According to Maslow (1987), “If all the needs are unsatisfied, and the organism is then dominated by the physiological needs, all other needs may become simply non-existent or be pushed into the background.


Deficiency needs are common among U.S. children, especially among low-income children. Physiological needs are reflected in rates of childhood poverty, food insecurity, and homelessness.

  • Poverty Rate: Among all children, 44 percent live in low-income families and approximately one in every five (22 percent) live in poor families (Proctor et al., 2016).
  • Food insecurity: Food insecurity refers to disrupted eating patterns and reduced food intake, usually due to insufficient money or other resources for food (Coleman-Jensen, Rabbitt, Gregory, & Singh, 2017). In 2016, 6.5 million children were living in households with low food security, and 703,000 children lived in households with very low food security (Coleman-Jensen et al., 2017). Nationally, an average of 12.3 percent of households were food insecure. Yet, the prevalence of food insecurity varied among household types. Household with children (16.5 percent), with children under the age of six (16.6 percent), with children headed by a single woman (31.6 percent), with children headed by a single man (21.7 percent), and with incomes below 185 percent of the poverty threshold (31.6 percent) experienced greater rates of food insecurity than the national average (Coleman-Jensen et al., 2017).
  • Homelessness: In 2013, the U.S Department of Education conducted its most recent count of homeless children in U.S. public schools. They found that 2,483,539 children experienced homelessness in the U.S. in 2013. This represents one in every 30 children in the U.S (Bassuk, DeCandia, Beach, & Berman, 2014).

Safety needs are reflected in the number of children coming into contact with violence and the rate of children without access to quality dental care.

  • More than a third of adolescents across the country ages 10 to 16 years are victims of direct violence, including attempted kidnapping and physical and sexual assault, with greater numbers of children coming into contact with indirect, community violence (U.S. Department of Veterans Affairs, 2015)
  • Tooth decay is among the most common chronic childhood conditions and can result in pain, heart disease, and other adverse health conditions (Mancini, 2012). According to an Institute of Medicine (IOM) report, as many as 4.6 million children were unable to get dental care in 2008 (Mancini, 2012).

Social needs are reflected in rates of child maltreatment.

  • National data shows that nearly 700,000 children are abused in the U.S annually (National Children’s Alliance, n.d.). According to the 2015 Child Maltreatment Report by the Children’s Bureau of United States Department of Health and Human Services’ Administration for Children and Families, there were 4 million child abuse referral in 2015, up from 3.6 million in 2014 (American Society for the Positive Care of Children, n.d.). In 2015, there were 1,670 child deaths from abuse and neglect (American Society for the Positive Care of Children, n.d.).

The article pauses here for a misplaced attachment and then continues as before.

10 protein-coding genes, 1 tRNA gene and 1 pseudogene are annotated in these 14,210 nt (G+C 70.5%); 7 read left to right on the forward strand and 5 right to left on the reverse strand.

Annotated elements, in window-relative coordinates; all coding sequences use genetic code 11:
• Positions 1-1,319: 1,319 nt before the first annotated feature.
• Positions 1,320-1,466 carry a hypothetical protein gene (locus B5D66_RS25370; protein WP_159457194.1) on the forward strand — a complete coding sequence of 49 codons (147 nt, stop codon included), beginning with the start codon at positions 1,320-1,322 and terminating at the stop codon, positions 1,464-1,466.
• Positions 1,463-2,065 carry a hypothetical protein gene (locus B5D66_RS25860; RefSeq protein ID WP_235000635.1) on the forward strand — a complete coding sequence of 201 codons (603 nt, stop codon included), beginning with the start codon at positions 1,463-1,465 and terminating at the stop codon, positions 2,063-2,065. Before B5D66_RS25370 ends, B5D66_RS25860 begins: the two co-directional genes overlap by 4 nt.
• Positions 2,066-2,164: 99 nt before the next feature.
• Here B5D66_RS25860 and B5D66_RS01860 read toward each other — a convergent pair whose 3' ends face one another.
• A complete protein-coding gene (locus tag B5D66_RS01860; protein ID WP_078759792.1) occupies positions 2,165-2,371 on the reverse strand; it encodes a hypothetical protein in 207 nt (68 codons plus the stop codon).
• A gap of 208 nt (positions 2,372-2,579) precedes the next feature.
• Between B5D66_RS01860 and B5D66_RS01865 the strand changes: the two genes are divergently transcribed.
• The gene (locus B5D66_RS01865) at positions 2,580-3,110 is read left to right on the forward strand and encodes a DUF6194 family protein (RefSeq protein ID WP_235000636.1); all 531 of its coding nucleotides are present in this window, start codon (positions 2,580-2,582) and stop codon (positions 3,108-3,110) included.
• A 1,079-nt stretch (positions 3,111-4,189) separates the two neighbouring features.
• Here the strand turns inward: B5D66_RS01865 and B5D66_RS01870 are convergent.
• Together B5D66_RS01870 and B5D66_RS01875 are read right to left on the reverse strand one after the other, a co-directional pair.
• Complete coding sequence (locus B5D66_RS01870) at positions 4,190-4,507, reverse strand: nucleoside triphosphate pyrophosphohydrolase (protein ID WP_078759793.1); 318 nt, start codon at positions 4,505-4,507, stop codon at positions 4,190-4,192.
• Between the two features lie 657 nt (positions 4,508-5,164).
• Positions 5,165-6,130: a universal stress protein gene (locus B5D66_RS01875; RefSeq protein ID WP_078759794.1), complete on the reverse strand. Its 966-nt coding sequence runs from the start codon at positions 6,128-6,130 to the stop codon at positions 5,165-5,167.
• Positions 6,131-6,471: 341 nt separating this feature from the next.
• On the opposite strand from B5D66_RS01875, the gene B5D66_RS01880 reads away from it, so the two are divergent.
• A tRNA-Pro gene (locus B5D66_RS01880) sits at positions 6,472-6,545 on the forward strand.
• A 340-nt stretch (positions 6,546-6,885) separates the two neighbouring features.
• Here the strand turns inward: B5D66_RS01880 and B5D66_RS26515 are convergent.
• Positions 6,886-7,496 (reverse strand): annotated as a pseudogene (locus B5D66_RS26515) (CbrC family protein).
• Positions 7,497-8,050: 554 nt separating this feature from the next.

The above statistics highlight the prevalence of deficiency needs among U.S. youth. Noltemeyer, Bush, Patton, & Bergen (2012) conducted a study to determine whether these deficiency needs would, in fact, inhibit the ability of youth to become motivated by growth needs, in this case academic achievement. They tested the relationships between deficiency needs variables and growth needs variables (academic achievement outcome variables) for a sample of 390 low-income children and discovered a significant positive relationship, indicating that their physiological, safety, and social needs impacted their ability to achieve their optimal level of functioning in school. The consequences of this relationship are substantial and long lasting. Education is one of the most powerful predictors of child outcomes (Putnam, 2015). By impeding academic performance, deficiency needs affect youths’ future employment opportunities, earning potential, and prevalence of needs.

Maslow believed that all human beings possessed an innate desire to reach self-actualization. However, realistically, many people do not surpass their physiological needs. Deficiency at this fundamental level arises most often out of poverty. When individuals lack the capacity to meet their own needs, in the absence of personal resources, they depend upon the support of those around them to help fulfill their needs in pursuit of growth (Akdere, 2005).

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